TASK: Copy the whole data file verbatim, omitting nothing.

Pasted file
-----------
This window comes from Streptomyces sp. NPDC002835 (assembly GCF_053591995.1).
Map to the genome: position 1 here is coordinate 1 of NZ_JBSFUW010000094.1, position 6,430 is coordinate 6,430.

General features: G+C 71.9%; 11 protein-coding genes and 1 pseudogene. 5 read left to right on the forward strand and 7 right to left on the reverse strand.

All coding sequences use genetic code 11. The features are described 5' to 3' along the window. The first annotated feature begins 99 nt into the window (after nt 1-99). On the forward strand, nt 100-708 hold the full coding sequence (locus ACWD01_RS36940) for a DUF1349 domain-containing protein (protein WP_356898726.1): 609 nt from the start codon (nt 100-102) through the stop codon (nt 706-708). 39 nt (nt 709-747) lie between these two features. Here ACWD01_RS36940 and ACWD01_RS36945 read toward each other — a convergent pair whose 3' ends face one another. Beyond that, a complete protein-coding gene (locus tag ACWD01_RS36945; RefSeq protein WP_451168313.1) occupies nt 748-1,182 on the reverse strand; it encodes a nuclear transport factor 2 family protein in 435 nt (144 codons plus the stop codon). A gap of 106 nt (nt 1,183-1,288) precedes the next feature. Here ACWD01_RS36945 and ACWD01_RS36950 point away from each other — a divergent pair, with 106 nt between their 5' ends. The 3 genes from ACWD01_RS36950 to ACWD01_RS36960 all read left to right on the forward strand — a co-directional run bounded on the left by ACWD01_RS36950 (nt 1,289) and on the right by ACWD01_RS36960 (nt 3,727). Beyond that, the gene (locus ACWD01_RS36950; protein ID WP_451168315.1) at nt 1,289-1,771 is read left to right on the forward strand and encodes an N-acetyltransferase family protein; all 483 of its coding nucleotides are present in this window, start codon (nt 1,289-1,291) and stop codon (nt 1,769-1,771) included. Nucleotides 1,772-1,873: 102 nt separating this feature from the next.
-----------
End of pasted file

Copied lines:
This window comes from Streptomyces sp. NPDC002835 (assembly GCF_053591995.1).
Map to the genome: position 1 here is coordinate 1 of NZ_JBSFUW010000094.1, position 6,430 is coordinate 6,430.

General features: G+C 71.9%; 11 protein-coding genes and 1 pseudogene. 5 read left to right on the forward strand and 7 right to left on the reverse strand.

All coding sequences use genetic code 11. The features are described 5' to 3' along the window. The first annotated feature begins 99 nt into the window (after nt 1-99). On the forward strand, nt 100-708 hold the full coding sequence (locus ACWD01_RS36940) for a DUF1349 domain-containing protein (protein WP_356898726.1): 609 nt from the start codon (nt 100-102) through the stop codon (nt 706-708). 39 nt (nt 709-747) lie between these two features. Here ACWD01_RS36940 and ACWD01_RS36945 read toward each other — a convergent pair whose 3' ends face one another. Beyond that, a complete protein-coding gene (locus tag ACWD01_RS36945; RefSeq protein WP_451168313.1) occupies nt 748-1,182 on the reverse strand; it encodes a nuclear transport factor 2 family protein in 435 nt (144 codons plus the stop codon). A gap of 106 nt (nt 1,183-1,288) precedes the next feature. Here ACWD01_RS36945 and ACWD01_RS36950 point away from each other — a divergent pair, with 106 nt between their 5' ends. The 3 genes from ACWD01_RS36950 to ACWD01_RS36960 all read left to right on the forward strand — a co-directional run bounded on the left by ACWD01_RS36950 (nt 1,289) and on the right by ACWD01_RS36960 (nt 3,727). Beyond that, the gene (locus ACWD01_RS36950; protein ID WP_451168315.1) at nt 1,289-1,771 is read left to right on the forward strand and encodes an N-acetyltransferase family protein; all 483 of its coding nucleotides are present in this window, start codon (nt 1,289-1,291) and stop codon (nt 1,769-1,771) included. Nucleotides 1,772-1,873: 102 nt separating this feature from the next.